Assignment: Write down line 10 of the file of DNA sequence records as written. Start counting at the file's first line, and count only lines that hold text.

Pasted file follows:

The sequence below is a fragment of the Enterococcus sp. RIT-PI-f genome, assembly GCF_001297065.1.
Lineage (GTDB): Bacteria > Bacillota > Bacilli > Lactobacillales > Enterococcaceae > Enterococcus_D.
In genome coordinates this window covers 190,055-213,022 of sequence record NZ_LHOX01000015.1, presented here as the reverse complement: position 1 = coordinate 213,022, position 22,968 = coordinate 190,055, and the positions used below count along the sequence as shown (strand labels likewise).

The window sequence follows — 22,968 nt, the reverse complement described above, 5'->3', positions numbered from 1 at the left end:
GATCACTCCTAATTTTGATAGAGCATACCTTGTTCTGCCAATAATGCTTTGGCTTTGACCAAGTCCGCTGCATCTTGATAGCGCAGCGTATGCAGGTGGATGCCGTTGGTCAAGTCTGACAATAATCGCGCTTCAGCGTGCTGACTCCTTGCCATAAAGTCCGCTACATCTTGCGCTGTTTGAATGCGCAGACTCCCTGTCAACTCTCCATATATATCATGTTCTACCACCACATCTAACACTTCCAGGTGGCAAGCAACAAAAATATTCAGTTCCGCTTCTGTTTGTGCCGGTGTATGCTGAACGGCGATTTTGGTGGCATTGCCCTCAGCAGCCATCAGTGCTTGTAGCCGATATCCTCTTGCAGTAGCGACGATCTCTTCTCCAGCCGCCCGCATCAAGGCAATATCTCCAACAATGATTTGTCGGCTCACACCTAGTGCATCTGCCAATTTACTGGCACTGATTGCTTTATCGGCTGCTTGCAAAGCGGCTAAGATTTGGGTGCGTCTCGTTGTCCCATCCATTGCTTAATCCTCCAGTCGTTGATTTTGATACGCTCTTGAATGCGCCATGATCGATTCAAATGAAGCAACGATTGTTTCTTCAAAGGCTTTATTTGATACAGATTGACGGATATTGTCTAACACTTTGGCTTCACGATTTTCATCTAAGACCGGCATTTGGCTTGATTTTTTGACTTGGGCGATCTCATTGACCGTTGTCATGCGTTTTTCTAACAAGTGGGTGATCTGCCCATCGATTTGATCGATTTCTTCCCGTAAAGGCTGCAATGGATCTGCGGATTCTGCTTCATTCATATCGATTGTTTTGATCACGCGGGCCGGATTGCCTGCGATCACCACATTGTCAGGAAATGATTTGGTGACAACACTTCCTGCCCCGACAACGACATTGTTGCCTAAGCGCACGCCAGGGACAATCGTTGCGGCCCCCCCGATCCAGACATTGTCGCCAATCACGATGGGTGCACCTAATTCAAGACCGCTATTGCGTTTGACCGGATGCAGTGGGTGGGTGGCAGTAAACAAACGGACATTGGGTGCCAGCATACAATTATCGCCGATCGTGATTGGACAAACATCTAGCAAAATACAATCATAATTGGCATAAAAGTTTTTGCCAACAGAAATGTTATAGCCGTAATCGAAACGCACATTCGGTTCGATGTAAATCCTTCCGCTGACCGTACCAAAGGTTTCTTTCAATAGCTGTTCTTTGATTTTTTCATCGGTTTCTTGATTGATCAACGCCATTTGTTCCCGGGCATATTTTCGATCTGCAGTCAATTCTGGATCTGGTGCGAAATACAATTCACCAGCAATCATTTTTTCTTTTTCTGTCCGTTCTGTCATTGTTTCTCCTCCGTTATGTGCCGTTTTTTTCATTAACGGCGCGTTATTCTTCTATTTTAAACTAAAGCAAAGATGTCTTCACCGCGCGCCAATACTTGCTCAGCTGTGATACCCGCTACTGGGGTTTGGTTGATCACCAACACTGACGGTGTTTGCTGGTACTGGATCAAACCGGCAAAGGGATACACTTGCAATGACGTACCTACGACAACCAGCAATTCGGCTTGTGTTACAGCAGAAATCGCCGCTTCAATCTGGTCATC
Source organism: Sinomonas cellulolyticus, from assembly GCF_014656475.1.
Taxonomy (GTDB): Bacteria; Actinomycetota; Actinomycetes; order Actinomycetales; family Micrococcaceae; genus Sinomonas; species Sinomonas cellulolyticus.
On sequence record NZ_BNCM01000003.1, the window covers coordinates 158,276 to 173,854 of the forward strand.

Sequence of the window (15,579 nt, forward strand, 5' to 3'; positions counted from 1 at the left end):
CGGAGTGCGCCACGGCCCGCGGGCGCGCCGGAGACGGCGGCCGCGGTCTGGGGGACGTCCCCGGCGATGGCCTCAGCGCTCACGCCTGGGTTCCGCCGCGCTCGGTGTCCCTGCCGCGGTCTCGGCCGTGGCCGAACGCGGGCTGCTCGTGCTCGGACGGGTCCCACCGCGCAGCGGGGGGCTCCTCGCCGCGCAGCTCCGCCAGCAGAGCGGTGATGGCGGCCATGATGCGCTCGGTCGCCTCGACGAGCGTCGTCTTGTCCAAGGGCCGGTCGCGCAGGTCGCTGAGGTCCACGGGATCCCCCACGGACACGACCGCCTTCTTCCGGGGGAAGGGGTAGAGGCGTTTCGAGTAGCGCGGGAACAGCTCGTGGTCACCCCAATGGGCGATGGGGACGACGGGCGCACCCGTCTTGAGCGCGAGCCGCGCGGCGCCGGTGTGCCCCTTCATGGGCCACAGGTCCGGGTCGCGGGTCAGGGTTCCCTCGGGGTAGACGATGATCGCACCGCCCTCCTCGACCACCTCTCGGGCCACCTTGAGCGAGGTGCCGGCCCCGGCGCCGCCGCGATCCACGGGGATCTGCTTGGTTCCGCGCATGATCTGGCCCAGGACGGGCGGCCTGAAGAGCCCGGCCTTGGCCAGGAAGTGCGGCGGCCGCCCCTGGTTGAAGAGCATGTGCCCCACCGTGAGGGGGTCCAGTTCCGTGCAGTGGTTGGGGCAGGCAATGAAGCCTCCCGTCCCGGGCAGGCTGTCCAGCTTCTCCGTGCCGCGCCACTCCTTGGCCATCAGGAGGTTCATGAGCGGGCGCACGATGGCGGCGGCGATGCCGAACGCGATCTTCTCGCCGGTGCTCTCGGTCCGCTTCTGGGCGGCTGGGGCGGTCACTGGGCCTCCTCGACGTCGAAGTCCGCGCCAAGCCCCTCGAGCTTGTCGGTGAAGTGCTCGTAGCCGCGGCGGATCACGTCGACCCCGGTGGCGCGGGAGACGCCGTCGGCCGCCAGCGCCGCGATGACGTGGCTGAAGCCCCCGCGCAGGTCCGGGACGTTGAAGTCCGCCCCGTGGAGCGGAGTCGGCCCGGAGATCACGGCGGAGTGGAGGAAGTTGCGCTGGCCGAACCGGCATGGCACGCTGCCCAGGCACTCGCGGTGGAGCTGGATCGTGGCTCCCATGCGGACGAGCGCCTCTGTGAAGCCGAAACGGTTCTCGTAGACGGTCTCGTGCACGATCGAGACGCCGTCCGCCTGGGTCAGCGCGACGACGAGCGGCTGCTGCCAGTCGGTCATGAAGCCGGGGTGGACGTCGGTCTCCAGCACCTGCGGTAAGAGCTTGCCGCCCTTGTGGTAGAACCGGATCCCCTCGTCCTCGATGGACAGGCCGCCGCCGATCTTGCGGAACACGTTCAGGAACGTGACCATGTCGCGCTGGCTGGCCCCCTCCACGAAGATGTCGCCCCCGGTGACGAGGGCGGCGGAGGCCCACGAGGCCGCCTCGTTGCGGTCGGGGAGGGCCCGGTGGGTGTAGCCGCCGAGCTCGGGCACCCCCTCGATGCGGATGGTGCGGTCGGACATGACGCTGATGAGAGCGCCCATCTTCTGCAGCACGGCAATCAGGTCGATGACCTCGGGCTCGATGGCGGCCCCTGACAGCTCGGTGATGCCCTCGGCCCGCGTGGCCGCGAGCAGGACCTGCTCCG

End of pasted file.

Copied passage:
CGGAGTGCGCCACGGCCCGCGGGCGCGCCGGAGACGGCGGCCGCGGTCTGGGGGACGTCCCCGGCGATGGCCTCAGCGCTCACGCCTGGGTTCCGCCGCGCTCGGTGTCCCTGCCGCGGTCTCGGCCGTGGCCGAACGCGGGCTGCTCGTGCTCGGACGGGTCCCACCGCGCAGCGGGGGGCTCCTCGCCGCGCAGCTCCGCCAGCAGAGCGGTGATGGCGGCCATGATGCGCTCGGTCGCCTCGACGAGCGTCGTCTTGTCCAAGGGCCGGTCGCGCAGGTCGCTGAGGTCCACGGGATCCCCCACGGACACGACCGCCTTCTTCCGGGGGAAGGGGTAGAGGCGTTTCGAGTAGCGCGGGAACAGCTCGTGGTCACCCCAATGGGCGATGGGGACGACGGGCGCACCCGTCTTGAGCGCGAGCCGCGCGGCGCCGGTGTGCCCCTTCATGGGCCACAGGTCCGGGTCGCGGGTCAGGGTTCCCTCGGGGTAGACGATGATCGCACCGCCCTCCTCGACCACCTCTCGGGCCACCTTGAGCGAGGTGCCGGCCCCGGCGCCGCCGCGATCCACGGGGATCTGCTTGGTTCCGCGCATGATCTGGCCCAGGACGGGCGGCCTGAAGAGCCCGGCCTTGGCCAGGAAGTGCGGCGGCCGCCCCTGGTTGAAGAGCATGTGCCCCACCGTGAGGGGGTCCAGTTCCGTGCAGTGGTTGGGGCAGGCAATGAAGCCTCCCGTCCCGGGCAGGCTGTCCAGCTTCTCCGTGCCGCGCCACTCCTTGGCCATCAGGAGGTTCATGAGCGGGCGCACGATGGCGGCGGCGATGCCGAACGCGATCTTCTCGCCGGTGCTCTCGGTCCGCTTCTGGGCGGCTGGGGCGGTCACTGGGCCTCCTCGACGTCGAAGTCCGCGCCAAGCCCCTCGAGCTTGTCGGTGAAGTGCTCGTAGCCGCGGCGGATCACGTCGACCCCGGTGGCGCGGGAGACGCCGTCGGCCGCCAGCGCCGCGATGACGTGGCTGAAGCCCCCGCGCAGGTCCGGGACGTTGAAGTCCGCCCCGTGGAGCGGAGTCGGCCCGGAGATCACGGCGGAGTGGAGGAAGTTGCGCTGGCCGAACCGGCATGGCACGCTGCCCAGGCACTCGCGGTGGAGCTGGATCGTGGCTCCCATGCGGACGAGCGCCTCTGTGAAGCCGAAACGGTTCTCGTAGACGGTCTCGTGCACGATCGAGACGCCGTCCGCCTGGGTCAGCGCGACGACGAGCGGCTGCTGCCAGTCGGTCATGAAGCCGGGGTGGACGTCGGTCTCCAGCACCTGCGGTAAGAGCTTGCCGCCCTTGTGGTAGAACCGGATCCCCTCGTCCTCGATGGACAGGCCGCCGCCGATCTTGCGGAACACGTTCAGGAACGTGACCATGTCGCGCTGGCTGGCCCCCTCCACGAAGATGTCGCCCCCGGTGACGAGGGCGGCGGAGGCCCACGAGGCCGCCTCGTTGCGGTCGGGGAGGGCCCGGTGGGTGTAGCCGCCGAGCTCGGGCACCCCCTCGATGCGGATGGTGCGGTCGGACATGACGCTGATGAGAGCGCCCATCTTCTGCAGCACGGCAATCAGGTCGATGACCTCGGGCTCGATGGCGGCCCCTGACAGCTCGGTGATGCCCTCGGCCCGCGTGGCCGCGAGCAGGACCTGCTCCG